NYSNA’s nearly 42,000 members will increase NNU’s membership to close to 225,000 nurses, and will also bring NYSNA into the AFL-CIO, of which NNU is already a member union. NYSNA, the oldest nurses association in the country and one of the most influential nurses unions, will gain greater resources and capacity, particularly in the federal arena, by joining NNU.
The two organizations are well aligned in their approaches to powerful representation on behalf of nurses and the profession, supporting efforts such as creating strong workplace standards to protect nurses from infectious diseases like Covid-19, establishing federal safe staffing laws, holding employers responsible for preventing workplace violence, and fighting for health care justice in our wider society.
NYSNA President Nancy Hagans, RN, CCRN, BSN, said, “Covid-19 has shown that nurses nationwide face the same issues and challenges at work. There is strength in numbers and a NYSNA affiliation with NNU will strengthen our fight to protect nurses, our patients, and our communities. We are thrilled that this affiliation connects us more closely to the national and international labor movement, which is essential to improving the lives of working people.”
“This is a great day for nurses in New York and across the country,” said Jean Ross, RN, and a president of National Nurses United. “NYSNA is already a powerhouse in its own right and has done such an amazing job representing nurses in New York. We are honored they have voted to join forces with us in building our national movement of nurses to fight for our profession, our patients, and the health of our communities.”
NYSNA First Vice President Dr. Judith Cutchin, RN, DNP, of NYC Health+Hospitals/ Woodhull said, “Nurses throughout the country are rising up and demanding change. NNU is a trailblazing union that has a track record of winning respect for nurses and winning safe staffing ratios in California. Together, we will work to change policies and address important issues that affect nurses and our patients at the city, state, and national levels.”
“Nurses are stronger when we work collectively,” said Bonnie Castillo, RN and executive director of National Nurses United. “Our solidarity is what makes it possible to challenge injustice and inequity in our workplaces and in the health of our society. We could not be more proud to now be fighting this fight alongside New York nurses.”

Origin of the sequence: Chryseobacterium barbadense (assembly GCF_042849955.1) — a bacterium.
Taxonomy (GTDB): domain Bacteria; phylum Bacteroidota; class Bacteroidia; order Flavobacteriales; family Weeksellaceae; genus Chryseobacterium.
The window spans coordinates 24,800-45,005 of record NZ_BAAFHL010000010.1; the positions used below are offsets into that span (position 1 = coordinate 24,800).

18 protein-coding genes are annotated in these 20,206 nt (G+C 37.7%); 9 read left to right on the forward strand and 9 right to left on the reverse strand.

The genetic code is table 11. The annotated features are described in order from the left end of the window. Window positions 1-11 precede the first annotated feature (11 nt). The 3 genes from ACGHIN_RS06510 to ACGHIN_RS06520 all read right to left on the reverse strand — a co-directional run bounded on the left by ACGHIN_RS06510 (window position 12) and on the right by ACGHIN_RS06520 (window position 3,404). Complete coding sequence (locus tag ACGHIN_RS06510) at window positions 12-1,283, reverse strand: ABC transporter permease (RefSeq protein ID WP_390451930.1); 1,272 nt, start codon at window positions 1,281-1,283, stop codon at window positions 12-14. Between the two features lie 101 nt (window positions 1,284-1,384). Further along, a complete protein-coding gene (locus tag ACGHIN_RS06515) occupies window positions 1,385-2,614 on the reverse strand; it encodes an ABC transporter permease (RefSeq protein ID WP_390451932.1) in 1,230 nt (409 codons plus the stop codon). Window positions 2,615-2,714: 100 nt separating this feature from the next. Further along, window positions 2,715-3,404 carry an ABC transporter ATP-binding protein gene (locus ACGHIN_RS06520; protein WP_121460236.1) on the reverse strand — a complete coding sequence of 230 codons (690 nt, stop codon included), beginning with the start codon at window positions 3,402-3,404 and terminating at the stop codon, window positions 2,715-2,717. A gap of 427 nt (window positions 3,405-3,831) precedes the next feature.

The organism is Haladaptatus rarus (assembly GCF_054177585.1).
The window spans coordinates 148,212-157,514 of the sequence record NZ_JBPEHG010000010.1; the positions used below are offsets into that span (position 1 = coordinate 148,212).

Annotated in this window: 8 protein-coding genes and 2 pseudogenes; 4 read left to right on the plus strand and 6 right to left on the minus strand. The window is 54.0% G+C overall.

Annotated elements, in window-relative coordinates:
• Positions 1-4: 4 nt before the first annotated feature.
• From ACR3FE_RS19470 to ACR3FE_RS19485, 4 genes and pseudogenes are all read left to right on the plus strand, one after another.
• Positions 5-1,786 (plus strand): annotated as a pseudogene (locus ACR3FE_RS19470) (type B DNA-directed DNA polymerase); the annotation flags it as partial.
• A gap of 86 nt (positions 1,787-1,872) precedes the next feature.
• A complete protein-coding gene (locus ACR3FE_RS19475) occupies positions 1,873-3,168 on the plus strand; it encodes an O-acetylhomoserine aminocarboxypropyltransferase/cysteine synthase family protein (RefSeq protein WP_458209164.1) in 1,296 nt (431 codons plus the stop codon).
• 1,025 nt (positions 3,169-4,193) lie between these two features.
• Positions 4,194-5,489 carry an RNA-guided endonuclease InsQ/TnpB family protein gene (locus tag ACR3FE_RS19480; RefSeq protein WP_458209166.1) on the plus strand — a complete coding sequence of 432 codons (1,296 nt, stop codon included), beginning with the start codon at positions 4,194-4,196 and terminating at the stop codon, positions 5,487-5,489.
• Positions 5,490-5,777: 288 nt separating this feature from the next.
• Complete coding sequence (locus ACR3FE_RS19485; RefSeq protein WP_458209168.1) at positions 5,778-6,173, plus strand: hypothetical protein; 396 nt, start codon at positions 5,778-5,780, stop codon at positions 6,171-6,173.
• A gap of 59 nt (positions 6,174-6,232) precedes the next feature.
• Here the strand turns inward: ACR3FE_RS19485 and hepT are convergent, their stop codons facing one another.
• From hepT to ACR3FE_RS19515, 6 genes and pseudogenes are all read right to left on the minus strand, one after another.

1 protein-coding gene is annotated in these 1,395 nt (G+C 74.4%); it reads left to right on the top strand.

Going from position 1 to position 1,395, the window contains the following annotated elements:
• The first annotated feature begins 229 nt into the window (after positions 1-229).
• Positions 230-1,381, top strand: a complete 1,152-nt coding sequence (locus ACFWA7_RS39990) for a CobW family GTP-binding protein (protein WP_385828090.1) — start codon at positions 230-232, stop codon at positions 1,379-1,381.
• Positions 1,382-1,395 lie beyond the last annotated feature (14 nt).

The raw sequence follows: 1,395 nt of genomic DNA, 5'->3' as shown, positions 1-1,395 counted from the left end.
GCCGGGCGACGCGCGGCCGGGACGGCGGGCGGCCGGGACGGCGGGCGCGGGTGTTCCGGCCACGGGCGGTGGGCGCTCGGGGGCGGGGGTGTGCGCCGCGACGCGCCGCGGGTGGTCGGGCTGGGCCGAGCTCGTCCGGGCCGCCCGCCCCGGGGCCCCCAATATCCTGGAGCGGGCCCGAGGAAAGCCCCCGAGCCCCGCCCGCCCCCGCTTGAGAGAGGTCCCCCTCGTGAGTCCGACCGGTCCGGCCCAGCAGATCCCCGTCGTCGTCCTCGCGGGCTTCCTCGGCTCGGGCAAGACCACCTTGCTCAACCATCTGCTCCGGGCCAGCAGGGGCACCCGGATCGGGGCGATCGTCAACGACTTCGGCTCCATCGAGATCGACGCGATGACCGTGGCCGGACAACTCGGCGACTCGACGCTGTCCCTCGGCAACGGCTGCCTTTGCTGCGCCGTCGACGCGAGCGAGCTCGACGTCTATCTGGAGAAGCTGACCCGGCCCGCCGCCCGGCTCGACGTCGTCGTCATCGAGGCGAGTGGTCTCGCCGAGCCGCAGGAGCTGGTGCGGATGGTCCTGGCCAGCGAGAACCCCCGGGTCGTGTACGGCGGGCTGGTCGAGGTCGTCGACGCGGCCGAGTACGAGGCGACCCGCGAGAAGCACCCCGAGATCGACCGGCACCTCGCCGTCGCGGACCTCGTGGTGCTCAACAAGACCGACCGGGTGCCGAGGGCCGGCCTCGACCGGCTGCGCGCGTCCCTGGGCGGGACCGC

NYSNA Second Vice President Marion Enright, RN, of Nathan Littauer Hospital, said, “Working in a hospital in a rural area of New York State that once had low union density, I know first hand how building union power helps nurses win better conditions and advocate more effectively for their patients. Together, NYSNA and NNU have the power to fix our broken health care system, protect our patients, and put an end to the staffing crisis.”
NYSNA Secretary Nella Pineda-Marcon, BSN, RN-BC, of Mount Sinai Morningside said, “NYSNA and NNU share the goal of transforming our health care system so that it puts patients over profits and delivers quality care to all. We are also committed to address and heal the broader social, economic, racial, and climate injustices that fuel illness in our patients and society.”
NNU’s other affiliate nursing organizations include California Nurses Association/National Nurses Organizing Committee, District of Columbia Nurses Association, Michigan Nurses Association, and Minnesota Nurses Association, which recently engaged in the largest nurses strike in U.S. history.
The New York State Nurses Association represents more than 42,000 members in New York State. We are New York’s largest union and professional association for registered nurses.
National Nurses United is the country’s largest and fastest-growing union and professional association of registered nurses, with more than 180,000 members nationwide.
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